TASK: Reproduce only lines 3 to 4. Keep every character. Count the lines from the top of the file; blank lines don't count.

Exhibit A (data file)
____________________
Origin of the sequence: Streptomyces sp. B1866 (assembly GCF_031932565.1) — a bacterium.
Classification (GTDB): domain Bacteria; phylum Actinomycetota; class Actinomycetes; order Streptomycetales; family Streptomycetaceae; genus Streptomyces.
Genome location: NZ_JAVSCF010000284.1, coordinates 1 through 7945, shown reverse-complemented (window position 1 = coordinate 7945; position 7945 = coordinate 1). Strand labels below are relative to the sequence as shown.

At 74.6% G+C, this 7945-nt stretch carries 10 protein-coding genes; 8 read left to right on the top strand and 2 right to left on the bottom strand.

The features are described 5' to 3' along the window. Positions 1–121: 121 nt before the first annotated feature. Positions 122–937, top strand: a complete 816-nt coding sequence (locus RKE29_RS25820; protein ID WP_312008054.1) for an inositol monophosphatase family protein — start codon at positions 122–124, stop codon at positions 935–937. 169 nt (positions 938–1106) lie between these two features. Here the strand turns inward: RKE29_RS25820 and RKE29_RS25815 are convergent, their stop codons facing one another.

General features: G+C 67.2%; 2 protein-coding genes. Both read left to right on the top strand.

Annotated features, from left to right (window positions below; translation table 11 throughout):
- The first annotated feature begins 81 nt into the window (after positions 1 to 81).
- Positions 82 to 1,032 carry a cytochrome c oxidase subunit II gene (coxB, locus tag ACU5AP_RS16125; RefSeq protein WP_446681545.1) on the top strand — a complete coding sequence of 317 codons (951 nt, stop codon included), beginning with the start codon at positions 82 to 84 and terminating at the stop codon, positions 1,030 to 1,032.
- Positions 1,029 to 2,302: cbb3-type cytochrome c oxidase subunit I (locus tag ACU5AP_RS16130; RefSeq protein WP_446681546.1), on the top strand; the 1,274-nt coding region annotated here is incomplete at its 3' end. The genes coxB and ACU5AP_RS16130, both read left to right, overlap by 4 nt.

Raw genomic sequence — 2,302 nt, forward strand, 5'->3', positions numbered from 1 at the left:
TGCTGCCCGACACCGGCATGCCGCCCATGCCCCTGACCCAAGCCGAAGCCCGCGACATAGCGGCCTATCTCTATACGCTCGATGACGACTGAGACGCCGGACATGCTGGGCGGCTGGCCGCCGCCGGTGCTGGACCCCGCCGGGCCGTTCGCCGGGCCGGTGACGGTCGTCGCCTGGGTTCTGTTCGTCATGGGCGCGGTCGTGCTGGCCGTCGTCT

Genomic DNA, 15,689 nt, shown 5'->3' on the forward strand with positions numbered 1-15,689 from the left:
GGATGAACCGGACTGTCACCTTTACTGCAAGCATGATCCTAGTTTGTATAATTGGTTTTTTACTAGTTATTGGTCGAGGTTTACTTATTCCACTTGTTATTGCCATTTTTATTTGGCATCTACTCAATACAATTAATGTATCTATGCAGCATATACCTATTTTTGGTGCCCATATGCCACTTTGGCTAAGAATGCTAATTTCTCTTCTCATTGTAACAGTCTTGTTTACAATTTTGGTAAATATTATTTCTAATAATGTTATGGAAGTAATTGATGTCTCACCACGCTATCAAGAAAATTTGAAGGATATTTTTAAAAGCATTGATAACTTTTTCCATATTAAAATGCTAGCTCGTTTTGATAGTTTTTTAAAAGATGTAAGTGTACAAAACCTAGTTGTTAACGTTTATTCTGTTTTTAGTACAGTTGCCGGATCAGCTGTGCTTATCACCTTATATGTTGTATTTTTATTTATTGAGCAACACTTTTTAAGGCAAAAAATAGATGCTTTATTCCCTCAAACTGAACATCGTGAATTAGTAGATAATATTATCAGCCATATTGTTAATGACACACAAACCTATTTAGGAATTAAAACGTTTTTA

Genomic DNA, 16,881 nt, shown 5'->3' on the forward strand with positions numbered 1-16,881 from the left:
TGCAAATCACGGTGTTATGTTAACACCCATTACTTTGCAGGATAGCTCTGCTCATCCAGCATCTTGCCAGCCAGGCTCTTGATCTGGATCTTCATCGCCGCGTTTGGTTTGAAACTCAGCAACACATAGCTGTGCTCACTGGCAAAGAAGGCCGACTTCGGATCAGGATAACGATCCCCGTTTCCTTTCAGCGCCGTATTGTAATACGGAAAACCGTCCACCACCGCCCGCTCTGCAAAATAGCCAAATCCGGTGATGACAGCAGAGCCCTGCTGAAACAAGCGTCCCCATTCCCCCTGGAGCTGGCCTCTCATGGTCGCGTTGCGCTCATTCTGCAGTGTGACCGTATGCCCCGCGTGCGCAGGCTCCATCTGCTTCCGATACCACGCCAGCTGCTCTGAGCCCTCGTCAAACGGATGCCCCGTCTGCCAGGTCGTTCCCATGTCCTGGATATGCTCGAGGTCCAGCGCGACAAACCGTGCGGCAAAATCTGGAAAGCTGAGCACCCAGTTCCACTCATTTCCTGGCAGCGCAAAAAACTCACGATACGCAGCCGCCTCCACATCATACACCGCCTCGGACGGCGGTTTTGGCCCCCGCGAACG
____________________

Genome location: NZ_JAVSCF010000284.1, coordinates 1 through 7945, shown reverse-complemented (window position 1 = coordinate 7945; position 7945 = coordinate 1). Strand labels below are relative to the sequence as shown.

At 74.6% G+C, this 7945-nt stretch carries 10 protein-coding genes; 8 read left to right on the top strand and 2 right to left on the bottom strand.